With a smartphone penetration that extends far above 50% of the mobile using population, and more than 5 million smartphones with Internet access, Sweden is at the forefront of usage of the mobile web. Even so, this great on-line nation, with all the capacity in the world, fails to follow the mobility trend. Leaders in the mobility movement — the U.S., the UK and South East Asia — are moving fast, and Sweden is left behind.
Why is it so hard?
The reason Sweden is stalling is because large Swedish companies have put a lot of effort and money into the traditional web over the last decade(s). Swedish companies are not ready for another “change”, but the Swedish population is.
It is also a matter of teaching old dogs news tricks.
Sweden is a great digital nation and proud of it, but it is hard to shift away from the norm. A traditional web culture is well established and therefore hard to disrupt.
Until now, Swedish companies have had a hard time grasping reality and admitting that consumers are the driving force in the mobile movement. As of now, consumers are asking companies to shift gears, but soon they will demand it. Basically, large corporations must go mobile or die… Mobile media is here to stay.
The reality is that the web-only strategy many companies apply today is yesterday’s news. The consumer is looking for information via desktop/laptop and mobile web devises. Uncomfortable or not, a company without a mobile strategy is a company with no strategy at all.
The U.S. is ahead!
American companies have a history of being able to react to change. These companies are usually enthusiastic to follow trends and this enables a more precise and modern marketing strategy. They become leaders.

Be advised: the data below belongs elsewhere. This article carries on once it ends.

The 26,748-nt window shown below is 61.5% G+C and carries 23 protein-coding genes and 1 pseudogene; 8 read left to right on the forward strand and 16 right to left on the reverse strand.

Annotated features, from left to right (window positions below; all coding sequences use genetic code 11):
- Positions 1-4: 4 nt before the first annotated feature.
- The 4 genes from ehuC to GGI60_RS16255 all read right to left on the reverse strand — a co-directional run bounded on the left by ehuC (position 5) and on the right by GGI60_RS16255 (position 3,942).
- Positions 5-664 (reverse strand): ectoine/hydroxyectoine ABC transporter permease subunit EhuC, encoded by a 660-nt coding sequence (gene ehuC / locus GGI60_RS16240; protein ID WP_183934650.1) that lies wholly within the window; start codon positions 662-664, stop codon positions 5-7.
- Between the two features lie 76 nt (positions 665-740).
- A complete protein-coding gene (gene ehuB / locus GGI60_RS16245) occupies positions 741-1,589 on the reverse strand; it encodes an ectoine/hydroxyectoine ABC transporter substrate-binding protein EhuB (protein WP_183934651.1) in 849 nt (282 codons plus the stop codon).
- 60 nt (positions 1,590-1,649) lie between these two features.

Swedish companies, on the other hand, tend to be followers, and many business decisions are not based on changing business climate, but more on what the neighbor is doing. No-one wants to take the first step, leaving the entire country far behind its global competitors.
The future may be bright, after all
Sweden may not be up to speed but this will change, and, as a matter of fact, it is already changing. It has been a great year for mobility in Sweden in 2012. My experience is that as soon as the ball is set in motion, things move fast.
Suddenly, the well-established high standard for the existing web is a great advantage. It must be noted that the mobile web is a complement and not a substitute.
Swedes have a great understanding for using the web to simplify their everyday life. A deep-rooted web tradition, with great developers and a great sense for digital media, will help too. A fundamental stabile platform will give Swedish companies a competitive advantage in the long run.
The major challenge for Swedish companies and marketing authorities is the simple fact that the gap between the U.S. and Sweden is getting larger; this gives the U.S. advantage in mobility going into 2013.
To become world dominators in mobile web, Swedish companies have to not only follow the trend but also take it to the next level. One major part of this is to address the fact that mobile web is not a web development issue or IT subject but a strategic matter.
Swedes are creative, and the existing standard is high, so this should make it easier for companies to move quickly. Also, Sweden is enjoying a good macro business climate (unlike many other countries in Europe). Last, but certainly not least, Sweden has if not the best, then some of the best, web developers in the world, as well as amazing creative skills.
The paradigm will shift and once it does, we are confident that Sweden will become a dominant player in this marketing segment, too.
Big corps must GO MO(bile) or die!
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